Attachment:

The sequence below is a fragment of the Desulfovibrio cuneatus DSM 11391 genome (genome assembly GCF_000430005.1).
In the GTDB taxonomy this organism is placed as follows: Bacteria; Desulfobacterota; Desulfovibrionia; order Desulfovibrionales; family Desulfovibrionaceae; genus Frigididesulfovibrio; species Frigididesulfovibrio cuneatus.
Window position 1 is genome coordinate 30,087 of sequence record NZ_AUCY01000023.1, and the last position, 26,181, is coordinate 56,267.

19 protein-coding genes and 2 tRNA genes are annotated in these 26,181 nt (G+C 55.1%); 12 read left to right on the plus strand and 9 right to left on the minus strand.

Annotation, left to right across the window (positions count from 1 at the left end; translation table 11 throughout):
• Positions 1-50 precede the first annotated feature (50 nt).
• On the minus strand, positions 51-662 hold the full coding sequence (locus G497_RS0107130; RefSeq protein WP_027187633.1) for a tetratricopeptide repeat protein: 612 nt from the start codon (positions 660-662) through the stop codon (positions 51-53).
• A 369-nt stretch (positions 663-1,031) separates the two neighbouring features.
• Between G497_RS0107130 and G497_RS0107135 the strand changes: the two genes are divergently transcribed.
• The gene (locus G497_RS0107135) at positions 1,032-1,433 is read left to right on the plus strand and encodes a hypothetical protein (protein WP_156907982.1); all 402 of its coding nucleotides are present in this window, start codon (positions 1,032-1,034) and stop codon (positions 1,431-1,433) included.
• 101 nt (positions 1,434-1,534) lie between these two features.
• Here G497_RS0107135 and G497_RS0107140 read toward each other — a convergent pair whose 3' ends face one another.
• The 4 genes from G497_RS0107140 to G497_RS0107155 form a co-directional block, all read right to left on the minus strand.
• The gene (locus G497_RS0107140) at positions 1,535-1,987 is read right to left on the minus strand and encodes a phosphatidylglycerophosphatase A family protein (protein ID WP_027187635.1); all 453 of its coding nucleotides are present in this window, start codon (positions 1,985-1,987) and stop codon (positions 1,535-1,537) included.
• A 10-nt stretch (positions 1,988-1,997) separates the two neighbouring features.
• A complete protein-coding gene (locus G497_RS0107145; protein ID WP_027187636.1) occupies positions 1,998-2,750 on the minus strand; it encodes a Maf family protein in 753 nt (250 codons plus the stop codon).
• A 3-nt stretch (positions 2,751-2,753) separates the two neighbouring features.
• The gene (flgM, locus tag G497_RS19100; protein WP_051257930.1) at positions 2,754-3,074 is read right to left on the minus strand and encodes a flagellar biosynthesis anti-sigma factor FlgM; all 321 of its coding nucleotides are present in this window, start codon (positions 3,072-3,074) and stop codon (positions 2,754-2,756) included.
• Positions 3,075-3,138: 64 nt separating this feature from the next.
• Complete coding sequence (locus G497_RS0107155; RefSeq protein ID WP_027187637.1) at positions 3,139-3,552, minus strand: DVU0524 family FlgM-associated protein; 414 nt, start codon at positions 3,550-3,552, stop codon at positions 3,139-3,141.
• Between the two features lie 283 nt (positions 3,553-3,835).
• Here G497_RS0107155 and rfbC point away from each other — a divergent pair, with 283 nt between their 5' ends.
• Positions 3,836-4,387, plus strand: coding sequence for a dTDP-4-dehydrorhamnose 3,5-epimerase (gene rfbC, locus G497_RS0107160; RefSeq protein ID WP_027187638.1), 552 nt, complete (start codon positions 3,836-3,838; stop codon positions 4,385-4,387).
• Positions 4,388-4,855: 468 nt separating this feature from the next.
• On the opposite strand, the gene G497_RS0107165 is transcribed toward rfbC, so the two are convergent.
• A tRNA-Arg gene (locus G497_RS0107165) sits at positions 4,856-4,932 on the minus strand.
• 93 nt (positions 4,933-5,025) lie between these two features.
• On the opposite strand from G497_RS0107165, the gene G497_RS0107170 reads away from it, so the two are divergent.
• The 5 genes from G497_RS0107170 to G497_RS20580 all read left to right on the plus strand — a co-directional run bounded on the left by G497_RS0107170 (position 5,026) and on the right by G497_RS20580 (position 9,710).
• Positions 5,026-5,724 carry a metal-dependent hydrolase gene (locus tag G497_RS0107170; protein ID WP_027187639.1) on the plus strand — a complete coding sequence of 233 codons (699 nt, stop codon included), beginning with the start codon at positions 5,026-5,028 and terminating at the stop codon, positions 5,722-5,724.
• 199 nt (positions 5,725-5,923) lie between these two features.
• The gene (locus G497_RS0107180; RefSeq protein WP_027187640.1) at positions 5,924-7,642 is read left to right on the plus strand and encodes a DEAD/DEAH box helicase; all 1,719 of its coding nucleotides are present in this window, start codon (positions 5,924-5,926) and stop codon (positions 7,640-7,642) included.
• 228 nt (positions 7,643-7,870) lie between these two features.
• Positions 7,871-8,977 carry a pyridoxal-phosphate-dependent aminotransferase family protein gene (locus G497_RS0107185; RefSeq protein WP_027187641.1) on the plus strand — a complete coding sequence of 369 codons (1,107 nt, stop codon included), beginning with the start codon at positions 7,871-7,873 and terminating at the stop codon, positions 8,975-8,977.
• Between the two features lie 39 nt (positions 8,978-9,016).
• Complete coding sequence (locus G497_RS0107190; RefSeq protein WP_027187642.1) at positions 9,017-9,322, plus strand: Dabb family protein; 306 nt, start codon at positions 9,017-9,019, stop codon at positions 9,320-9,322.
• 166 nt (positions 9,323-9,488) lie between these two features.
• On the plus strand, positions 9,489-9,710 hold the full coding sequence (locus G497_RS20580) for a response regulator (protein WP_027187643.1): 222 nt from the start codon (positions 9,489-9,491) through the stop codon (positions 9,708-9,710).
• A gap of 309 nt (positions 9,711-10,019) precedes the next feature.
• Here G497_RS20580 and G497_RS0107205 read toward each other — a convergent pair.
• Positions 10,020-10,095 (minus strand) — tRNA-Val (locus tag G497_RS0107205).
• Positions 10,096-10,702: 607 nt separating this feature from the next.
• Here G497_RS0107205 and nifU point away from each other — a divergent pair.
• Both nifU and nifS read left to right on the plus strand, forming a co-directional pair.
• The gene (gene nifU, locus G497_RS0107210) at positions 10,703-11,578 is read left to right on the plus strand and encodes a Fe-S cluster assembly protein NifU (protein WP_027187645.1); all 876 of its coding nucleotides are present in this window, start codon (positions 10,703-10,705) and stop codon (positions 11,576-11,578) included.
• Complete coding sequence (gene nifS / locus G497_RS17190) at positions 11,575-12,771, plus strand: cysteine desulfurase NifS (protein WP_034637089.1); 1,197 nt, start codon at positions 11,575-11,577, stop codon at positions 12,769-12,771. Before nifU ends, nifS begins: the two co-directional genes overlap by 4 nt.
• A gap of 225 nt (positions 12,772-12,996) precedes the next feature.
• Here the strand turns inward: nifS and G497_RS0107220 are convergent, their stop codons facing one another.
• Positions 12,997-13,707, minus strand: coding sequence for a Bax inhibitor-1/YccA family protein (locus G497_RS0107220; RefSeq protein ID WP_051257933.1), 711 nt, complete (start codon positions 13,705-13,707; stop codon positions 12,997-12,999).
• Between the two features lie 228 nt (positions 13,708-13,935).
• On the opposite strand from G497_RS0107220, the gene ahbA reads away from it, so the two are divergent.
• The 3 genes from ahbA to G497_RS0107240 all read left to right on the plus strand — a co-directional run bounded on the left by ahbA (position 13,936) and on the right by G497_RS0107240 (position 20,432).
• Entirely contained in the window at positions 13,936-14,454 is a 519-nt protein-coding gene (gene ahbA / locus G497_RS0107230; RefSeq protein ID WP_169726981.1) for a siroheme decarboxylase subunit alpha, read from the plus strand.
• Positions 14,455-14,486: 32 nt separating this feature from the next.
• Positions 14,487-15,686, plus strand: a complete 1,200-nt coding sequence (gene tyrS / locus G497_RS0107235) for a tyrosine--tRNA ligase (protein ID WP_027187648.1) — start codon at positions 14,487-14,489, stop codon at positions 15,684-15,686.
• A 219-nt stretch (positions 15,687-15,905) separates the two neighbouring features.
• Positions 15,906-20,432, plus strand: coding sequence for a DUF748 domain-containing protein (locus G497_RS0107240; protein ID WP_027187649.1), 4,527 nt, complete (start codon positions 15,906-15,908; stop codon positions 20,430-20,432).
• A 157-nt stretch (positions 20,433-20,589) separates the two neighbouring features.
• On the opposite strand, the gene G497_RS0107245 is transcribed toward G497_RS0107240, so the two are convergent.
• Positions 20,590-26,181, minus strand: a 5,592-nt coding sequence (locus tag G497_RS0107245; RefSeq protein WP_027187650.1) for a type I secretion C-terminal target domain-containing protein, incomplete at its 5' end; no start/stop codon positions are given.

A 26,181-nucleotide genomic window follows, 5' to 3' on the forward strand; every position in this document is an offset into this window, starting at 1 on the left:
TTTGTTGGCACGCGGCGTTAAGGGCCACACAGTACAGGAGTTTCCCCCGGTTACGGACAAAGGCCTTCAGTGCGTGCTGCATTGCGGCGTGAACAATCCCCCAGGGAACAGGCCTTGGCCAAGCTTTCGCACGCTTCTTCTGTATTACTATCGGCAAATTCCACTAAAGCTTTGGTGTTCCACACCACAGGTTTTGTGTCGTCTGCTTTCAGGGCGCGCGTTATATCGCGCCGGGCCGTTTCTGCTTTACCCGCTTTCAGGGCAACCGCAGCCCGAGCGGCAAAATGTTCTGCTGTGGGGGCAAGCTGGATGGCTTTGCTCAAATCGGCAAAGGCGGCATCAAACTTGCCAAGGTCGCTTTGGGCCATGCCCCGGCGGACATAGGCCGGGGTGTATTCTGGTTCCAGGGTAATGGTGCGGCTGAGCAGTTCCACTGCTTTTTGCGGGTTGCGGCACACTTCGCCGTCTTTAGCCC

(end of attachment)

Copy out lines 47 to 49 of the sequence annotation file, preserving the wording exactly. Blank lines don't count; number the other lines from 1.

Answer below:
• A gap of 225 nt (positions 12,772-12,996) precedes the next feature.
• Here the strand turns inward: nifS and G497_RS0107220 are convergent, their stop codons facing one another.
• Positions 12,997-13,707, minus strand: coding sequence for a Bax inhibitor-1/YccA family protein (locus G497_RS0107220; RefSeq protein ID WP_051257933.1), 711 nt, complete (start codon positions 13,705-13,707; stop codon positions 12,997-12,999).